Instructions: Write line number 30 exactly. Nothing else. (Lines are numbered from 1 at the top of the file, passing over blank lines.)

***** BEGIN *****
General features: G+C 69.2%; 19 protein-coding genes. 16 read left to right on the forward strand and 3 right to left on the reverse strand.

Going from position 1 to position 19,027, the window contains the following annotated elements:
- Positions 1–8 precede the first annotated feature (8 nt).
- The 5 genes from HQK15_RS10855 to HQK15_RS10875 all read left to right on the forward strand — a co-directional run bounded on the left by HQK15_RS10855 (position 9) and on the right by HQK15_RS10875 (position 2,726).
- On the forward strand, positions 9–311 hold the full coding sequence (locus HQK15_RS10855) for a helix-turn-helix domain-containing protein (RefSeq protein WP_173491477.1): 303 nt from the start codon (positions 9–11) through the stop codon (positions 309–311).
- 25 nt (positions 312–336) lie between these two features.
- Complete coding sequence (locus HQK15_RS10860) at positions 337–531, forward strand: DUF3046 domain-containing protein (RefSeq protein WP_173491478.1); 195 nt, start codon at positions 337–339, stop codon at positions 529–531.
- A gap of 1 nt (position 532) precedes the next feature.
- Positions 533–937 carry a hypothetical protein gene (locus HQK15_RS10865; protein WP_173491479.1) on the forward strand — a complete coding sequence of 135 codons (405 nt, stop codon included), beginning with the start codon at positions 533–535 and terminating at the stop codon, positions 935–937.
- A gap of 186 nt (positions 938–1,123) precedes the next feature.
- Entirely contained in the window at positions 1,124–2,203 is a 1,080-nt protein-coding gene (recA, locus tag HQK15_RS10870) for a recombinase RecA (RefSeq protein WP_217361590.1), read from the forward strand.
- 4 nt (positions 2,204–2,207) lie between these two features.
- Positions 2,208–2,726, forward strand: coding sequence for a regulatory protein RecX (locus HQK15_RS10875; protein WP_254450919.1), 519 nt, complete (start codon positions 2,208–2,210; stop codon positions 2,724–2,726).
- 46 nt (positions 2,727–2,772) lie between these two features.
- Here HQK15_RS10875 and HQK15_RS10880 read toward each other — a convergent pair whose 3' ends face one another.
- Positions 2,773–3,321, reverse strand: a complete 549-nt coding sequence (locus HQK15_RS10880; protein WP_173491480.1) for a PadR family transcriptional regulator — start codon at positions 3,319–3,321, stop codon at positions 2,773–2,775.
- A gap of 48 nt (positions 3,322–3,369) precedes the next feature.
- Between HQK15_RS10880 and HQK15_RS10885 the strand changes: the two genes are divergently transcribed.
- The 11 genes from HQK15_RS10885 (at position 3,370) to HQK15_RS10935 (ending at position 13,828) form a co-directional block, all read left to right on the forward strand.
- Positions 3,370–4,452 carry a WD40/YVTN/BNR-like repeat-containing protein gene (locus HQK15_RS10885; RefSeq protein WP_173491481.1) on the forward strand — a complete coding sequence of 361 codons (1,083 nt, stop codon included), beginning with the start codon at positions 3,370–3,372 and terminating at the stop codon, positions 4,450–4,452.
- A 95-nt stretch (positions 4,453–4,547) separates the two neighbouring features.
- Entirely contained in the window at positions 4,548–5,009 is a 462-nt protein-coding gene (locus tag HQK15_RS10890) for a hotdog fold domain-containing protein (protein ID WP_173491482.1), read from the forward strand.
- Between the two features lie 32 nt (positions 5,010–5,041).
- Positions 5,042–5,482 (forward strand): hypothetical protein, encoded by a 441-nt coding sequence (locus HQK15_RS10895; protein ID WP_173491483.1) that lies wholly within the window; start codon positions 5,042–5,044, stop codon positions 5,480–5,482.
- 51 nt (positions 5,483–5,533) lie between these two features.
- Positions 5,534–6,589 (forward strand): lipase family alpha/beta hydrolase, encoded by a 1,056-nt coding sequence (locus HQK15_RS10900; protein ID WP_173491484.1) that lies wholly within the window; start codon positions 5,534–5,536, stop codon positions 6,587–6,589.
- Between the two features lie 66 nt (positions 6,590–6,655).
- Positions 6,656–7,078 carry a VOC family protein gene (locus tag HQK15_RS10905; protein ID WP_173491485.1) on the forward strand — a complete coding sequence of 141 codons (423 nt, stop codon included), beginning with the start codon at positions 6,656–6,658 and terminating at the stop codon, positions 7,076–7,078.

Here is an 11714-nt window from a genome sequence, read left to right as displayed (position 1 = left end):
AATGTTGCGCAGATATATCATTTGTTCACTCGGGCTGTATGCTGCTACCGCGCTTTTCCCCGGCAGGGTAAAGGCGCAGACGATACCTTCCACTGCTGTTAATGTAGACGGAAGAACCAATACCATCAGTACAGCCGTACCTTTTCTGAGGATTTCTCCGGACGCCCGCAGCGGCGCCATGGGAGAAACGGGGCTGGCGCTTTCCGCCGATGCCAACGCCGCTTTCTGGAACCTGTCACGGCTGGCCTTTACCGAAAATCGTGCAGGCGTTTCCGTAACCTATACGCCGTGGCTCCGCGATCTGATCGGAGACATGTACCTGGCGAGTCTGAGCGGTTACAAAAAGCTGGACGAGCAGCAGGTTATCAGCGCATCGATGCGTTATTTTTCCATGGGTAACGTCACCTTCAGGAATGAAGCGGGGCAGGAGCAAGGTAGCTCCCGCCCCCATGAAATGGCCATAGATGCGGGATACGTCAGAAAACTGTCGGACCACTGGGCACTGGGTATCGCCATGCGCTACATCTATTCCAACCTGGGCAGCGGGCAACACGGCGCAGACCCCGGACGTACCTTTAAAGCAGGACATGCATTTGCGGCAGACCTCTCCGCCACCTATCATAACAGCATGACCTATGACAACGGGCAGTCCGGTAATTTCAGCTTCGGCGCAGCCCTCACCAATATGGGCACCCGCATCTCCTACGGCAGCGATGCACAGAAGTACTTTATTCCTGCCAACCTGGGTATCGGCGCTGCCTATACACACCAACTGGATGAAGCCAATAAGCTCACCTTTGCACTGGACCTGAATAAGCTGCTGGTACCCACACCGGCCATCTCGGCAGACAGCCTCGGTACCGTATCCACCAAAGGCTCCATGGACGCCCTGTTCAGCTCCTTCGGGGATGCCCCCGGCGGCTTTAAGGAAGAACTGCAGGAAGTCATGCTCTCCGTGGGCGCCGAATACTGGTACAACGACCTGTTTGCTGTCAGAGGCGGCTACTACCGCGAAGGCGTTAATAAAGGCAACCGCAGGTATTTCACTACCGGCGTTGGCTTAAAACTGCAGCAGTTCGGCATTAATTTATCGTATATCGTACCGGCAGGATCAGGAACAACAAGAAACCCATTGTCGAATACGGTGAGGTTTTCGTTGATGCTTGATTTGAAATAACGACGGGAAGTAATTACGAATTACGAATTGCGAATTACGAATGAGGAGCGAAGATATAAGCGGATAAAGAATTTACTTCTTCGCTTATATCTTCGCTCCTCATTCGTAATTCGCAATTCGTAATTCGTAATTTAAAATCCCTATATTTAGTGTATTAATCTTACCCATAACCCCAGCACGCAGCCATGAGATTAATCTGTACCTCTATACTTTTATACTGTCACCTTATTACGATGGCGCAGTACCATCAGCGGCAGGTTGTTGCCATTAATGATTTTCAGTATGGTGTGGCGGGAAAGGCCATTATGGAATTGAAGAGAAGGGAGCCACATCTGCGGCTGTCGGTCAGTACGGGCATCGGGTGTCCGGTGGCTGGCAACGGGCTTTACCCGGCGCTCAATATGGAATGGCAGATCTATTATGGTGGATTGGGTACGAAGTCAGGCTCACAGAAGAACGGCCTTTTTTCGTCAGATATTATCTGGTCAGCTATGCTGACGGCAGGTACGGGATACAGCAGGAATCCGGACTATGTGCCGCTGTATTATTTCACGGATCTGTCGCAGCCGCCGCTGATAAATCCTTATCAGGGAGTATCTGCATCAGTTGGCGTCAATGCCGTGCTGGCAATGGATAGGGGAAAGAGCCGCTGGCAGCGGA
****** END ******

AATGTTGCGCAGATATATCATTTGTTCACTCGGGCTGTATGCTGCTACCGCGCTTTTCCCCGGCAGGGTAAAGGCGCAGACGATACCTTCCACTGCTGTTAATGTAGACGGAAGAACCAATACCATCAGTACAGCCGTACCTTTTCTGAGGATTTCTCCGGACGCCCGCAGCGGCGCCATGGGAGAAACGGGGCTGGCGCTTTCCGCCGATGCCAACGCCGCTTTCTGGAACCTGTCACGGCTGGCCTTTACCGAAAATCGTGCAGGCGTTTCCGTAACCTATACGCCGTGGCTCCGCGATCTGATCGGAGACATGTACCTGGCGAGTCTGAGCGGTTACAAAAAGCTGGACGAGCAGCAGGTTATCAGCGCATCGATGCGTTATTTTTCCATGGGTAACGTCACCTTCAGGAATGAAGCGGGGCAGGAGCAAGGTAGCTCCCGCCCCCATGAAATGGCCATAGATGCGGGATACGTCAGAAAACTGTCGGACCACTGGGCACTGGGTATCGCCATGCGCTACATCTATTCCAACCTGGGCAGCGGGCAACACGGCGCAGACCCCGGACGTACCTTTAAAGCAGGACATGCATTTGCGGCAGACCTCTCCGCCACCTATCATAACAGCATGACCTATGACAACGGGCAGTCCGGTAATTTCAGCTTCGGCGCAGCCCTCACCAATATGGGCACCCGCATCTCCTACGGCAGCGATGCACAGAAGTACTTTATTCCTGCCAACCTGGGTATCGGCGCTGCCTATACACACCAACTGGATGAAGCCAATAAGCTCACCTTTGCACTGGACCTGAATAAGCTGCTGGTACCCACACCGGCCATCTCGGCAGACAGCCTCGGTACCGTATCCACCAAAGGCTCCATGGACGCCCTGTTCAGCTCCTTCGGGGATGCCCCCGGCGGCTTTAAGGAAGAACTGCAGGAAGTCATGCTCTCCGTGGGCGCCGAATACTGGTACAACGACCTGTTTGCTGTCAGAGGCGGCTACTACCGCGAAGGCGTTAATAAAGGCAACCGCAGGTATTTCACTACCGGCGTTGGCTTAAAACTGCAGCAGTTCGGCATTAATTTATCGTATATCGTACCGGCAGGATCAGGAACAACAAGAAACCCATTGTCGAATACGGTGAGGTTTTCGTTGATGCTTGATTTGAAATAACGACGGGAAGTAATTACGAATTACGAATTGCGAATTACGAATGAGGAGCGAAGATATAAGCGGATAAAGAATTTACTTCTTCGCTTATATCTTCGCTCCTCATTCGTAATTCGCAATTCGTAATTCGTAATTTAAAATCCCTATATTTAGTGTATTAATCTTACCCATAACCCCAGCACGCAGCCATGAGATTAATCTGTACCTCTATACTTTTATACTGTCACCTTATTACGATGGCGCAGTACCATCAGCGGCAGGTTGTTGCCATTAATGATTTTCAGTATGGTGTGGCGGGAAAGGCCATTATGGAATTGAAGAGAAGGGAGCCACATCTGCGGCTGTCGGTCAGTACGGGCATCGGGTGTCCGGTGGCTGGCAACGGGCTTTACCCGGCGCTCAATATGGAATGGCAGATCTATTATGGTGGATTGGGTACGAAGTCAGGCTCACAGAAGAACGGCCTTTTTTCGTCAGATATTATCTGGTCAGCTATGCTGACGGCAGGTACGGGATACAGCAGGAATCCGGACTATGTGCCGCTGTATTATTTCACGGATCTGTCGCAGCCGCCGCTGATAAATCCTTATCAGGGAGTATCTGCATCAGTTGGCGTCAATGCCGTGCTGGCAATGGATAGGGGAAAGAGCCGCTGGCAGCGGA